The Long Trail Guidebook is an excellent resource for in-depth trail descriptions. It’s certainly not a requirement, but a nice to have. I use it for in-depth planning and leave it at home, carrying only the waterproof map. However, I know hikers who wouldn’t dare take on the trail without it in their packs. There is also an eBook option to help shed some weight.

The Long Trail End-to-Ender’s Guide is another fantastic resource (in addition to this blog!). I encourage you to check out those publications in your planning stages.

Where Can I Setup Camp?

Looking into a shelter along the Long Trail

As part of your planning, consider your approach to setting up camp. The Long Trail has rustic shelters roughly every 6 to 9 miles, with tenting options at most of those shelter sites. You might also be tempted to create your own site off trail. Let’s get into details so you are ready to get a good night’s sleep, while following proper Leave No Trace principles and fostering forest stewardship.


Shelters are lovely spots to take a break during the day or to forego setting up your tent. To be clear, these are not outfitted cabins but simple shelters to protect from the elements. Some are fully enclosed lodges, and others are three-sided lean-tos. They are welcome to all hikers and kept clean by the honor system. You will need to pack in and pack out all the supplies to cook, sleep, and be comfortable.

Shelter sites are always close to a water source, and each has a privy outhouse, making them a great destination to camel-up and not have to squat in the bushes. Additionally, they consolidate camping into a shared location, which is more sustainable by Leave No Trace principles.

Perhaps most importantly, however, shelters create community by offering shared places to meet other hikers or leave advice, stories, and encouragement in the logbooks. Seriously, read and write in these logbooks, even if you aren’t staying long at a shelter! They offer updates on what’s coming up, where friends are, and endless entertainment.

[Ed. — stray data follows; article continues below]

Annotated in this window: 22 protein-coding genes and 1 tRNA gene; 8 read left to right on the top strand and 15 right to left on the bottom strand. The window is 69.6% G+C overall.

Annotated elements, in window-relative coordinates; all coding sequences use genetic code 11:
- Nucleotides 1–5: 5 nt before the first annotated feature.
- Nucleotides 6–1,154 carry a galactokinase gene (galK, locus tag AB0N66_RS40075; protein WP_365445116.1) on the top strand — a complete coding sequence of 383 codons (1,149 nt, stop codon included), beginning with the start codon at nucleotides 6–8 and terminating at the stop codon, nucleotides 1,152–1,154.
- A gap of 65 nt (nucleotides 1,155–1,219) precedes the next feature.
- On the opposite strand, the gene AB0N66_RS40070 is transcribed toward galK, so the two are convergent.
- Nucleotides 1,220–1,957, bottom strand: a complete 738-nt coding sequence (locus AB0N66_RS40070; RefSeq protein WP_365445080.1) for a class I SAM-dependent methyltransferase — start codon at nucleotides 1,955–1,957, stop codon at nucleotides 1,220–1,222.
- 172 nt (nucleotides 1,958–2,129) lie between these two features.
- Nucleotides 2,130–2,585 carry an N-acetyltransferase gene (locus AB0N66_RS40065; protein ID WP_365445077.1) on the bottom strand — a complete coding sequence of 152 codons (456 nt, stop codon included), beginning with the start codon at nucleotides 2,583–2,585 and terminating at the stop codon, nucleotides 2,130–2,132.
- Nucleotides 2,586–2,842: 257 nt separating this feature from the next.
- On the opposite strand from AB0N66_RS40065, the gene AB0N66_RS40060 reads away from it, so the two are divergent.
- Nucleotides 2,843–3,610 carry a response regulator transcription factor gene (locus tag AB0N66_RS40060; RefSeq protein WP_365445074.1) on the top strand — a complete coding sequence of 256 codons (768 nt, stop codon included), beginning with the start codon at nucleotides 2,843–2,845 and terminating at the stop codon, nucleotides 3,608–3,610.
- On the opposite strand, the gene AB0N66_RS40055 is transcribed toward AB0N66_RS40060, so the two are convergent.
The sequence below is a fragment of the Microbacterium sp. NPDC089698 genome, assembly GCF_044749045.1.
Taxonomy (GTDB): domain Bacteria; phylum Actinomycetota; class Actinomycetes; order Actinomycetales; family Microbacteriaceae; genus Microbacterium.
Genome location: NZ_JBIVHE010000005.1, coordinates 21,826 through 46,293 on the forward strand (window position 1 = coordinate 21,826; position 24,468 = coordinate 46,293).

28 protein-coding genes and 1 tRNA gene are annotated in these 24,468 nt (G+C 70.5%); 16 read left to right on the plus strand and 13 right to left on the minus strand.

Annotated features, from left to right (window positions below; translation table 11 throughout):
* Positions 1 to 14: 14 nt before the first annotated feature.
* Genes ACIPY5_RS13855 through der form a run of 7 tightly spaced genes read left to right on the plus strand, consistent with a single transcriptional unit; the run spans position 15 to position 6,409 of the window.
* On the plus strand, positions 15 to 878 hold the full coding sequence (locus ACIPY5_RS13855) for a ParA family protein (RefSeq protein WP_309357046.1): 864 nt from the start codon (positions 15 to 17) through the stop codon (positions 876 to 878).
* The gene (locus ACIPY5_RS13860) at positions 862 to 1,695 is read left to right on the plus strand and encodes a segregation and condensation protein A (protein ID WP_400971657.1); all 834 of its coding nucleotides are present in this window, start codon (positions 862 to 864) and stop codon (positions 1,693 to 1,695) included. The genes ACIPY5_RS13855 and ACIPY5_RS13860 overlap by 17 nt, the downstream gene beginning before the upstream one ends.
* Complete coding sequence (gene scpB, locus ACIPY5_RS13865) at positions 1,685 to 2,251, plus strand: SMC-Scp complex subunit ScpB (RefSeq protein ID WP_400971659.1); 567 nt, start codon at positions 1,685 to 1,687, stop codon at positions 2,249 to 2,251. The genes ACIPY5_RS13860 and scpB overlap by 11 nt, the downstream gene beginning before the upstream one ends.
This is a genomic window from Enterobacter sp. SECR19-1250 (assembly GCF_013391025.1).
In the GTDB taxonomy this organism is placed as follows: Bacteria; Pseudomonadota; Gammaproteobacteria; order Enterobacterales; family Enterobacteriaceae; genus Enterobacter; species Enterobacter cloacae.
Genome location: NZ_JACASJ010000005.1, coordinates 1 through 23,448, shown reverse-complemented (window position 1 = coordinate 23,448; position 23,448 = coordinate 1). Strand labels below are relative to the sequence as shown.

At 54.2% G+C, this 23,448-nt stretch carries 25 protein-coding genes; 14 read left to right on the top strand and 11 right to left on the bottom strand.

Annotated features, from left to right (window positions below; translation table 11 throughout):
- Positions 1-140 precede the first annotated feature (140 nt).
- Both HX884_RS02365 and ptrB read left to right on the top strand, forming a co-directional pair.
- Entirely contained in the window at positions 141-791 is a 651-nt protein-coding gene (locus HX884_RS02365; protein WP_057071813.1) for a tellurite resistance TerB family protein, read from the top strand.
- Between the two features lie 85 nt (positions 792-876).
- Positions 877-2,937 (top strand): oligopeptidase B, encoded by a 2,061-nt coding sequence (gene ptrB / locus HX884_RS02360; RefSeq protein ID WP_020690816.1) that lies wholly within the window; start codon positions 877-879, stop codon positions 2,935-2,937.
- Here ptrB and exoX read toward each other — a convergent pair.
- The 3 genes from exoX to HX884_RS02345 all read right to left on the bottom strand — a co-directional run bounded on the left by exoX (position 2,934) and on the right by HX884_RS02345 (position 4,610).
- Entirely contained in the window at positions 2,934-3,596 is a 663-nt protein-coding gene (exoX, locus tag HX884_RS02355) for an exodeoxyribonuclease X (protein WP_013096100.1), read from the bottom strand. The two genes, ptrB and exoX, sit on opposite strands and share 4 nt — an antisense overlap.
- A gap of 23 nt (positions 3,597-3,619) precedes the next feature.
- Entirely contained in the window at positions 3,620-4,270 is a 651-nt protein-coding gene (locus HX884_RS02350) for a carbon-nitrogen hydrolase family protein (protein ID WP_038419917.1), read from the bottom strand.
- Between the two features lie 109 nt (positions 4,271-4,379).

A picture of a thru hiker logbook entry

Almost all shelters on the Long Trail have set areas to pitch tents if you’d prefer your own space or the shelter is full. A few shelter sites (the massive Taft Lodge on Mount Mansfield, for one) do not allow camping outside the shelter due to delicate terrain. Guidebooks and maps should help identify those.

Note that shelters, especially smaller ones, can fill up if it’s a rainy night or just by chance. I, therefore, recommend never counting on a spot inside a shelter. Be prepared to set up a tent or tarp.

Lastly, be considerate and pack out your trash and hang your food or use supplied bear boxes. This will keep rodents out of the shelters and everyone safe from larger critters—more on this below in Critter Considerations.

Map showing location of a hiking shelter

Additional Tip: The LT crosses several ski areas. Many summit warming huts are available for hikers to use (Stark’s Nest, Castlerock, Bromley, Madonna, and others). Open ski slopes make good low-impact tenting sites too. These huts are not official GMC sites, so will not be on the waterproof map. Guidebooks will mention them, as will other hikers and potentially some apps. Since they are ski-centric, don’t count on a water source at these warming huts.

"Stealth Camping"

Setting up your tent or hammock in a non-designated area is sometimes called “Stealth Camping.” This can be okay in some areas. It is strictly prohibited in others, like higher peaks, due to sensitive alpine vegetation. It is also important to know that the trail passes through several parcels of private land.

Considering the above, I encourage you to think twice before plopping a tent just anywhere. It is more sustainable to reuse older sites, hence why established campsites and shelter areas exist. If you do camp away from an established site, be considerate of the flora, and please don’t light fires.